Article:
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morning. congratulations, cratu. >> he's an athlete. >> he finished really strong. >> going to the beat of his own drum. >> i liked that. we want to turn now to our "gma" cover story. questions growing over those fertility clinic failures. thousands of eggs and embryos possibly damaged at now two different clinics. abc's erielle reshef is back with more on this. good morning. >> reporter: for patients of both clinics, the devastating news of the malfunctions is now compounded by agonizing wait times to see if the eggs and embryos are viable. this morning, one family in cleveland suing over their fertility nightmare. for the ashe family, a heartbreaking new reality. >> you know, you put so much faith into the physicians and the medical team, and -- like i said, just to have this taken away and to be -- just -- your hopes and dreams destroyed. >> reporter: this morning, they're the first patients to file a lawsuit against university hospitals in cleveland, after a freezer malfunction left the viability of 2,000 eggs and embryos in
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question. >> at this point, we don't know the viability of all of the stored eggs and embryos. although we do know some have been impacted. >> reporter: the ashes had been storing their embryos since 2014. >> i find it very hard to believe that in this day and age, there are not better safeguards and practices that could be put in place. >> reporter: and now, an anxious wait for patients at a second clinic after a separate freezer breakdown on the same day. >> because there's an unknown, it's extremely stressful and it's very emotional. >> reporter: san francisco's pacific fertility center telling abc news more than 400 patients may have been affected when liquid nitrogen levels dropped in a tank that houses eggs and embryos. >> i have been practicing in this field with freezing tissue for 35 years. and this is the first event where two tanks of this nature have failed. >> reporter: patients receiving a letter informing them of the issue. it read in part, our most senior embryologists took immediate
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action to secure all tissue in that single cryostorage tank. the tank was retired. the facility is operating securely. vials are frozen in liquid nitrogen containers in temperatures around minus 321 degrees fahrenheit. stopping biological activity and ensuring the tissue can be preserved indefinitely. to test viability, the embryos and eggs must be thawed and preserved. a process that could take independent experts months to conclude. centers across the country are responding to this crisis by rechecking their own safeguards. they are also reaching out to the patients to reassure them, while heartbreaking, these kinds of malfunctions are extremely rare. >> so heartbreaking, so infuriating for so many families. let's bring in dr. jennifer ashton. how did this happen? what happened with these tanks? >> we don't know because to be clear, something of this magnitude has never happened before. and to have two such incidents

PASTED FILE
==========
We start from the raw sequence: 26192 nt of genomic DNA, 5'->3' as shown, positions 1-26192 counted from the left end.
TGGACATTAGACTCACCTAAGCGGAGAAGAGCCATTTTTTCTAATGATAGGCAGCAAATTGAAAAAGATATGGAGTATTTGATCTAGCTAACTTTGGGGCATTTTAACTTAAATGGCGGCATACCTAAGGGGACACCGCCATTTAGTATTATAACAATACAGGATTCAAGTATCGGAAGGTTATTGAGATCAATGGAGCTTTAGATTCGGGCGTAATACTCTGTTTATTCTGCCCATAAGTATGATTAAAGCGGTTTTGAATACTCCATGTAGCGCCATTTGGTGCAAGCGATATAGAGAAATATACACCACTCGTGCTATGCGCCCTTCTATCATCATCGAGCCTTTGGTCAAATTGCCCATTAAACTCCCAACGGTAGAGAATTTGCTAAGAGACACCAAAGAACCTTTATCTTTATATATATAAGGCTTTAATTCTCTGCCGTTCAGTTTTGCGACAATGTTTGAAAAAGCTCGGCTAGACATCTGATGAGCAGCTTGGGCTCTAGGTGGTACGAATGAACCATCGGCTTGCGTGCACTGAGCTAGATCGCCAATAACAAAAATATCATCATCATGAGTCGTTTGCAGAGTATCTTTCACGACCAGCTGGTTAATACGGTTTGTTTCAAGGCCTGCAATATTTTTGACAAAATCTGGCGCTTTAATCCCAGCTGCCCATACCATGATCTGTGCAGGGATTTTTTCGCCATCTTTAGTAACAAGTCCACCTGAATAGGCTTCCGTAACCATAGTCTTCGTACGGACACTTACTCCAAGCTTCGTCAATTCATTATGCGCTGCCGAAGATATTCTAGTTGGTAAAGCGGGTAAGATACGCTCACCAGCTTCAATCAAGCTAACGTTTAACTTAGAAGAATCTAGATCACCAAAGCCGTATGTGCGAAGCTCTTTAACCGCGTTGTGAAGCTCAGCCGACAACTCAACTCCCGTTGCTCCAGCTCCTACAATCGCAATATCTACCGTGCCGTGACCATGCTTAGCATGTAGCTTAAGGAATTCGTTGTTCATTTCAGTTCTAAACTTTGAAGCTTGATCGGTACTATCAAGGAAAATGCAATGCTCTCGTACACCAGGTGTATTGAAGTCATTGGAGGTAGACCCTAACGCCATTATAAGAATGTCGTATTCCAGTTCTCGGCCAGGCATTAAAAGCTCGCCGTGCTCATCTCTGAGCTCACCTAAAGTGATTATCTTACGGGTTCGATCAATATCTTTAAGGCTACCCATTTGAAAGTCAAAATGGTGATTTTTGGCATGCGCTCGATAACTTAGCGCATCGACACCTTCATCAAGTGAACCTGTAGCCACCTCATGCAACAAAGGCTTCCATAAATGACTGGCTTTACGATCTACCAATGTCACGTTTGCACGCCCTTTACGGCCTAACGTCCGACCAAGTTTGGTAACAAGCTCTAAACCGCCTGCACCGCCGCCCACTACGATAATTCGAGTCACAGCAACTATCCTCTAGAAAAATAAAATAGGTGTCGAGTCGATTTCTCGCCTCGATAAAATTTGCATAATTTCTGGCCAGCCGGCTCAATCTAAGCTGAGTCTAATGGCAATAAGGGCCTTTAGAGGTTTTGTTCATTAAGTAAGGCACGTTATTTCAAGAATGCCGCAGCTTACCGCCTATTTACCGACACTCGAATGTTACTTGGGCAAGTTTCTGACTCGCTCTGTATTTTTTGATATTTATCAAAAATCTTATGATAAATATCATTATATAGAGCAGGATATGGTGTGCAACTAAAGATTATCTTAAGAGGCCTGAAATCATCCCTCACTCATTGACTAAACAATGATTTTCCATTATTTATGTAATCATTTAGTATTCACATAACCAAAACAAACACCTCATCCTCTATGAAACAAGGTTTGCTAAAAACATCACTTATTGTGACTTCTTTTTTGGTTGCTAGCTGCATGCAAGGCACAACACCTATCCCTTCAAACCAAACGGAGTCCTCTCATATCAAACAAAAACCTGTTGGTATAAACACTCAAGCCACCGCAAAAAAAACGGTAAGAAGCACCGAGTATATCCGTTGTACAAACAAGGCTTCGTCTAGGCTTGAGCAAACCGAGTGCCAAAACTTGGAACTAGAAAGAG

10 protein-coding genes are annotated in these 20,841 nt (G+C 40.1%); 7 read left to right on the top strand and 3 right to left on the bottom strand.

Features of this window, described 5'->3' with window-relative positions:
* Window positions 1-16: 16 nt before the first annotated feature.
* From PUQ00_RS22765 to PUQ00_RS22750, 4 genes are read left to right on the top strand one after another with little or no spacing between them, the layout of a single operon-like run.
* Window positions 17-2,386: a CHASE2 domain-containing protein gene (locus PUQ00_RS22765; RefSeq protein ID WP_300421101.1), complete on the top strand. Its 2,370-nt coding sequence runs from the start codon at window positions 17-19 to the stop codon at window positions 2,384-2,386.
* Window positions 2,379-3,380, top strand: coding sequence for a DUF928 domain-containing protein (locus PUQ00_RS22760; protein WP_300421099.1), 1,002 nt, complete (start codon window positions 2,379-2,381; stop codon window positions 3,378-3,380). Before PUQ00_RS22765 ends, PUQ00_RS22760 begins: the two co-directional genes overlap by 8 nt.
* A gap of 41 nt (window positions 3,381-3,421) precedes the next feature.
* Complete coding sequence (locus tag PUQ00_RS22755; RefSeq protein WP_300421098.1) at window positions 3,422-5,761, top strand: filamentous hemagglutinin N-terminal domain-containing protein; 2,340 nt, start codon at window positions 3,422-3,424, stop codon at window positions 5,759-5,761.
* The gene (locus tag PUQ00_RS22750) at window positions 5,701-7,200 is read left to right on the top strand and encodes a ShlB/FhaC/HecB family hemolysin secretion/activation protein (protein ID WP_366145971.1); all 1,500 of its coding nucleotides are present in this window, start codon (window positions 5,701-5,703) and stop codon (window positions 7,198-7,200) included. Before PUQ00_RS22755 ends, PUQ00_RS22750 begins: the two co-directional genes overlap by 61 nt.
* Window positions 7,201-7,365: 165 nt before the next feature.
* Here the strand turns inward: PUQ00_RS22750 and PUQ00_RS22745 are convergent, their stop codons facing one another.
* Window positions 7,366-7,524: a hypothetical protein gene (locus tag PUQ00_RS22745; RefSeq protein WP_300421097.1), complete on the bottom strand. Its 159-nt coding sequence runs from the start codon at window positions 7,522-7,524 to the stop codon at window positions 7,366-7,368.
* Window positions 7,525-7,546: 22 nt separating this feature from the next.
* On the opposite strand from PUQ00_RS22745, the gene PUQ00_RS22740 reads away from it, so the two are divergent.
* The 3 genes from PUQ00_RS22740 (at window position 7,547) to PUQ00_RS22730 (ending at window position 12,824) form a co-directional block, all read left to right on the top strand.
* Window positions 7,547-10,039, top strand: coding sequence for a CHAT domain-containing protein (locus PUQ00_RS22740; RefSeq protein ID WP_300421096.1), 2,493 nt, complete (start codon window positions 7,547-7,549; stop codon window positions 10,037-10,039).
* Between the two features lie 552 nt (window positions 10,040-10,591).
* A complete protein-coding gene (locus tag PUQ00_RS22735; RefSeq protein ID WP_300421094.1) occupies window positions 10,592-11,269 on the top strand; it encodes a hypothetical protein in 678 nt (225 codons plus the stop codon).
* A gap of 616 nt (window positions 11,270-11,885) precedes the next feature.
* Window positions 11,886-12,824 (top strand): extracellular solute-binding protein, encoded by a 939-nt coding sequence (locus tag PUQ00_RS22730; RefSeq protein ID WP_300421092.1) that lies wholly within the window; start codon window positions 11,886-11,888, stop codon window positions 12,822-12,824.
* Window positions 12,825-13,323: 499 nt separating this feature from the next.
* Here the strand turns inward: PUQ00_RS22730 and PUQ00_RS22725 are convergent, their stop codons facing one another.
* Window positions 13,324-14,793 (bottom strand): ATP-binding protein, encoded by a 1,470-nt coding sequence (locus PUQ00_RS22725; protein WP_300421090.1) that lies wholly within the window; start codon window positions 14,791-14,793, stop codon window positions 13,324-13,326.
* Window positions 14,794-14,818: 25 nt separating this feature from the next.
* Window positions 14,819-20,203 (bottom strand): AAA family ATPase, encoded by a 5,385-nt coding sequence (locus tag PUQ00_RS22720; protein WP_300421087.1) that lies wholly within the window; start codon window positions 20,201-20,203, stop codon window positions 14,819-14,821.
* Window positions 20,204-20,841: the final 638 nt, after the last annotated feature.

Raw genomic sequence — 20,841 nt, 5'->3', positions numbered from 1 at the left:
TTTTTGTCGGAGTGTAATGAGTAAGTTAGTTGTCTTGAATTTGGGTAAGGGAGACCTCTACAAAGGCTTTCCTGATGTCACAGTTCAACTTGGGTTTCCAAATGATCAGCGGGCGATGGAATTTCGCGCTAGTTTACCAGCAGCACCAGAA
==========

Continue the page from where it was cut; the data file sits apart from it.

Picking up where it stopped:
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separated in geographic location, and also happening within 24 hours of each other, time-wise, is really historic. i want to take you through a deep dive of these cryotanks. a lot of people think this is like your refrigerator or freezer at home and as long as it's connected to a power supply, it works. completely different. this does not need power to function, to keep these tissues cold. all it needs liquid nitrogen. we're talking about negative 321 degrees. so this is all dependent on the level of liquid nitrogen. a level of this liquid. when that level starts to drop by usually evaporation because it's checked daily, there are multiple safeguard systems in place. something of this magnitude does not happen because of one error. there have to be multiple failures at various points. there are alarms that go off in the labs, and these labs are staffed seven days a week with human personnel. there's an electronic notification system, cecilia, just like a snow day phone
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chain, and it starts notifying personnel. if the first person doesn't pick up, the second person is called. down a chain, so for something of this magnitude to happen is really concerning. >> you could be going through this for a variety of reasons. ivf, egg freezing. you're most concerned as an ob/gyn because of women going through this because of cancer treatments. >> exactly. it's called onco-preservation. it's heartbreaking for everyone involved, including the staff and personnel of these centers. but we have to remember that people freeze eggs and embryos a lot of times before undergoing chemotherapy and radiation. they don't have a second chance. we don't know how many of the tissues are from patients fighting cancer. but we have to remember that that's it for those people. if their tissues are damaged, they don't get a second chance. >> two different clinics we're talking about here. what do we know about what's being done to prevent this from happening again? >> i was on the the phone last night with the president of the american society for reproductive medicine. they're issuing an official statement today. they're offering the full resources of both asrm and sart